Gavin Morris has been working on his awesome sound responsive LED sculptures for a while. Technically the sculpture is an interesting application of WS2812 RGB LEDs, Raspberry Pis and a load of styrofoam cups and flower pots. However the artistic development, and inspiration for this project is equally interesting. Gavin shares his thoughts and a brief technical description of the project below.
This year I’ve been artist in residence at the Eastville Project Space, a new art space in Yeovil, Somerset UK. During the residency I created The LED Roundsystem, a series of lighting chandeliers. They were inspired by the work of one of the founders of the artspace, Zoe Li whose flowerpot sculpture I saw at “Salvage – A Hacker Farm Field Trip” a kind, of magical mystery tour organised by the band/noise collective which Zoe’s husband Farmer Glitch was a member at the time. His petrol can synths are certainly amazing but I was immediately drawn to the flowerpot chandelier and wanted to put LEDs in it from the moment I saw it.
Much time passed before it all came together. Amazingly for me, Zoe and Stephen started a new artspace and offered me a residency to work on some ideas. Over a few months the LED Roundsystem was born…. The globes respond to volume and pitch, lighting up a different colour for each note. They also have the capability to record and playback live sound.
On the face of it it’s just some pretty lights but there’s quite a lot going on behind the scenes.
The globes themselves are made from styrofoam cups. There is a long history of using styrofoam to create interesting artwork. Generally the cups and bowls are stuck together with a combination of solvent free adhesives. I read somewhere that you can produce cyanide by melting the foam with the wrong glue, so I guess you have to be a bit careful! I made a hole in each cup using a hollow punch, glued them together and then pushed a WS2812 pixel through each one; around 80 pixels in each globe (there are a few slightly different shapes).
Each globe has a Raspberry Pi in it with a wifi dongle and a USB soundcard. I am running the Satellite CCRMA image. The image is based on Raspbian with some optimizations for use of audio as well as adding Pure Data and Node.js, both of which I used for this project. I’ve got mixed feelings about using the Pi for this kind of thing, it’s amazing that it works but it was a slightly painful development process.
I’ve learned a lot of command line Linux stuff. There are quite a few hurdles to get over and workarounds needed – but that’s always the way I guess!
The globes have several different modes of operation as documented in the video. Firstly they are OLA (open lighting architecture) nodes which means I can control them from lighting software via Artnet over WiFi. I’ve been using Jinx! because it has some nice patterns and a great price. To get the Pi to control WS2812 pixels I’ve been using Martin Schuhfuss’ Node module which provides native bindings to the rpi-ws281x library by Jeremy Garff. It’s a bit of a mouthful but it’s been faultless for me so far and Martin has encouraged me to carry out some very minor fixes to get the library to work with my set up.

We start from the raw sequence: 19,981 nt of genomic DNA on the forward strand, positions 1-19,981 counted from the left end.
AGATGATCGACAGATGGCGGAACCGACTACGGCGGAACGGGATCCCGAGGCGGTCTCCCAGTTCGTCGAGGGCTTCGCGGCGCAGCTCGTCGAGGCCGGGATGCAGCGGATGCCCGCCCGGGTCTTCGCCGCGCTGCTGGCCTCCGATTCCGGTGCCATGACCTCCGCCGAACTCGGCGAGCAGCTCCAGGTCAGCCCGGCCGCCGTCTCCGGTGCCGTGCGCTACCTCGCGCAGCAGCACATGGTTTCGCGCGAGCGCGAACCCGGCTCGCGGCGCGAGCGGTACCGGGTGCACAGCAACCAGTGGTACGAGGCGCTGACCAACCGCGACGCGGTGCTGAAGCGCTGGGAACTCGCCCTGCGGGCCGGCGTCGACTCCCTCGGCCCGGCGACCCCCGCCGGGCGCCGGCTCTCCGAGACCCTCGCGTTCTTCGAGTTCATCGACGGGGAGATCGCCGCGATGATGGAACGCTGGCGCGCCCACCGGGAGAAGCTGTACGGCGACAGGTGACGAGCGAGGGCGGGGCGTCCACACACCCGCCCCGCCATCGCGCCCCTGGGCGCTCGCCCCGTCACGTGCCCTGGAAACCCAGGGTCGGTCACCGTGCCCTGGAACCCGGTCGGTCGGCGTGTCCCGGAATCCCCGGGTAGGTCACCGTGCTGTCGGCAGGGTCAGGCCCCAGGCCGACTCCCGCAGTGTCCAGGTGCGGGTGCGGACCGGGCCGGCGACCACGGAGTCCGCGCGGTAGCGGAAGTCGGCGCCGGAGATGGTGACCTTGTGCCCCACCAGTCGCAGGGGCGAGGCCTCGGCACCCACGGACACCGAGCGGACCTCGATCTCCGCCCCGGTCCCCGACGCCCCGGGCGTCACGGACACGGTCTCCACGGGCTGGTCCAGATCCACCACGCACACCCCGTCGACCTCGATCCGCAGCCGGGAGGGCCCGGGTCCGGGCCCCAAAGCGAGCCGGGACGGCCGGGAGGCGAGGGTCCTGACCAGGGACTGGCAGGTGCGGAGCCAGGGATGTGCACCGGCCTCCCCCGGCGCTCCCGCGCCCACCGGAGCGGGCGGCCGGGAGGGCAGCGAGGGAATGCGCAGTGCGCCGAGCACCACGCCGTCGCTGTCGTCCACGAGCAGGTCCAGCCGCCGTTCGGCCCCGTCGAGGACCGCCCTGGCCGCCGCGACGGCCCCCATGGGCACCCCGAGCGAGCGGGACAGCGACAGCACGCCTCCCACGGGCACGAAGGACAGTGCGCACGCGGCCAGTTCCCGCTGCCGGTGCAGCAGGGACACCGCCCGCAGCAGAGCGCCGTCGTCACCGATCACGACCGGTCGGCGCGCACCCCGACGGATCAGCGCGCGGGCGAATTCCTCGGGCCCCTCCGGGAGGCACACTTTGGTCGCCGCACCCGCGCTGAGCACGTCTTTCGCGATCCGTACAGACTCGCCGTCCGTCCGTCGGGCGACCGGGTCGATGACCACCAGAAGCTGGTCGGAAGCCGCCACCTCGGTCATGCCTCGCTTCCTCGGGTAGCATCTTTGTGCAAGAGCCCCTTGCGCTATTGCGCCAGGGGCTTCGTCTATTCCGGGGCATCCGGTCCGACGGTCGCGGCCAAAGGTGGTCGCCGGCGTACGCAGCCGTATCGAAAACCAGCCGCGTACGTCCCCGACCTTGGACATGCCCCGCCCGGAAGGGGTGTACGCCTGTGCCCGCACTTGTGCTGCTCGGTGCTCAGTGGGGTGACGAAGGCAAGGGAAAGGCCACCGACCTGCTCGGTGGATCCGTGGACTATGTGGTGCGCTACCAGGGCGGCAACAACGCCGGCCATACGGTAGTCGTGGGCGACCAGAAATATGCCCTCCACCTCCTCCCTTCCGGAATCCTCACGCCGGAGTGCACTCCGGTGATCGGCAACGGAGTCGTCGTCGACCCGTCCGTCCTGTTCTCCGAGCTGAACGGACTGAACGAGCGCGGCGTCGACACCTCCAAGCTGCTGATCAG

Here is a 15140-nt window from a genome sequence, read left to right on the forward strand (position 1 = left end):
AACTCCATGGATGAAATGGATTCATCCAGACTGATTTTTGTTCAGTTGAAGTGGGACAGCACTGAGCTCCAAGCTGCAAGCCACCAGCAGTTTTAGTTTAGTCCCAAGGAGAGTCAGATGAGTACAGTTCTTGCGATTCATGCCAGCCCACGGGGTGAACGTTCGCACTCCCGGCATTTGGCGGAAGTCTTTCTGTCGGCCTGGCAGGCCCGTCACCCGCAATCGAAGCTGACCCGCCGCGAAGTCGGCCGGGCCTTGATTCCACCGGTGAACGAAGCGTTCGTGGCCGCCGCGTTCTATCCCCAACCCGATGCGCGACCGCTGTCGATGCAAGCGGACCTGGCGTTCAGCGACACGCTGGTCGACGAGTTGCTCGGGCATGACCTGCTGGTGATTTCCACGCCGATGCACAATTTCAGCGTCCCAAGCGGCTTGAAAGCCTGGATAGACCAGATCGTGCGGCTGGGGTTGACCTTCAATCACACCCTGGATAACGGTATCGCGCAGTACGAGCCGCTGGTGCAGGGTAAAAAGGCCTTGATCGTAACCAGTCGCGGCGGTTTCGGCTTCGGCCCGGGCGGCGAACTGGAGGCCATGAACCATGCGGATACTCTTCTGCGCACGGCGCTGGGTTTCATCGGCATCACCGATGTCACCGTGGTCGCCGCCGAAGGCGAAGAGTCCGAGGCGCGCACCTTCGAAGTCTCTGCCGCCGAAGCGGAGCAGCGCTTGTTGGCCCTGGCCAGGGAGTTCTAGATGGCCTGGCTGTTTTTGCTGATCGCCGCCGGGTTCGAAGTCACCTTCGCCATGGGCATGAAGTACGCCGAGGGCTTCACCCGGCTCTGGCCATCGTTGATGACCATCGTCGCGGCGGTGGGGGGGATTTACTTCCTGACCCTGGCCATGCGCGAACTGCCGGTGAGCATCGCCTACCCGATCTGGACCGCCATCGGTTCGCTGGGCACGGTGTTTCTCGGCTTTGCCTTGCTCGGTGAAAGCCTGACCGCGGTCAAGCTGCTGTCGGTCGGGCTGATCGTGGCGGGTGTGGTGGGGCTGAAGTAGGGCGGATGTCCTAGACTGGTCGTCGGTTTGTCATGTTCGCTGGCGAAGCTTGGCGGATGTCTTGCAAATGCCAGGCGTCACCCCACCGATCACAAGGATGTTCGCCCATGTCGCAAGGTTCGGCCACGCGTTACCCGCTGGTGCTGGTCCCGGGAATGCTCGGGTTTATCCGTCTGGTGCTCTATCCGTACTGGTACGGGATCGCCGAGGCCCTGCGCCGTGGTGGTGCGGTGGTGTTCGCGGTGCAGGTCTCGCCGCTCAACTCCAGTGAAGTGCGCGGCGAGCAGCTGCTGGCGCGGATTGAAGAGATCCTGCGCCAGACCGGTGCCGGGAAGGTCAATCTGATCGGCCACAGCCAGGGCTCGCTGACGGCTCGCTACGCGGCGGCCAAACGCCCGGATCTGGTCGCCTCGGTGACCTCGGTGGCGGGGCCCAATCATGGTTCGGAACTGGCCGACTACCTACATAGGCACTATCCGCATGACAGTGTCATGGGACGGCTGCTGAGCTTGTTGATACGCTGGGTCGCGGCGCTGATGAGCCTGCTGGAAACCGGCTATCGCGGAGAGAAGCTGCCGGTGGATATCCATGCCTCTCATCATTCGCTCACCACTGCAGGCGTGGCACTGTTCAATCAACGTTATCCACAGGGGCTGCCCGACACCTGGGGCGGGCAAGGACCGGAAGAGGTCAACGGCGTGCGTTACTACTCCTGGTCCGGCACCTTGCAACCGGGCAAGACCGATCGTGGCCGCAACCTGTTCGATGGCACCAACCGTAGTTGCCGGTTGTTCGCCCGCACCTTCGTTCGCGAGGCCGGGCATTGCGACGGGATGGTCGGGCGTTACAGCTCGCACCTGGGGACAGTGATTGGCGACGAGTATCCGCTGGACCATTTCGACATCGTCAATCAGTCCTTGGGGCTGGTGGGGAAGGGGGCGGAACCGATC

As I said the globes are all fitted with USB soundcards and have microphones attached. Some of these are set up to detect ambient noise and others more localized sound (e.g. a singer or instrumentalist). A Pure Data sketch analyzes the pitch of the incoming audio using Miller Puckette’s amazing Sigmund~ external, then chooses a hardcoded colour for each pitch. It then sends this colour and volume data via OSC to a Node.js script running on the Pi. There are a number of different lighting patterns available and these are chosen randomly or can be set via TouchOSC on a phone or tablet. The Node script runs the lights setting the colour and intensity according to the incoming data.
Two of the globes also have a looper feature where audio can be recorded, layered and played back with accompanying light patterns. Again there are some parameters which can be set via TouchOSC (loop length, feedback and various thresholds and gains) in a performance. Alternatively general settings can be applied for use in an installation. It’s a pretty basic looper but its good fun – you can build up vocal loops, beatbox rhythms, or play a bit of guitar or melodica. Then you can add more loops on another globe and then play over the top into the middle one. It’s quite an interesting effect and feels a bit churchy to me. But can also easily descend into chaotic noise, especially if a bunch of school kids turn up and start playing with them.
I realised that many people are also shy to make sound in public so I developed a tablet interface to control the globes. Input from a sequencer on the tablets is passed to a server which update all the globes. Beats tapped in by users are immediately updated across all connected Roundsystems. There are also some one shot buttons where sounds can be immediately triggered. These are a bit more accessible to people not familiar with the step sequencer format, although people usually suss it out pretty quickly anyway.
So that’s it for the moment. Though there’s certainly still potentially for development. I’m considering taking them on the road as part of my Digital Funfair show. The concern is that Funfair is quite a hectic environment and the globes work best with a bit of silence and darkness. Hopefully something unexpected will happen. I welcome your suggestions!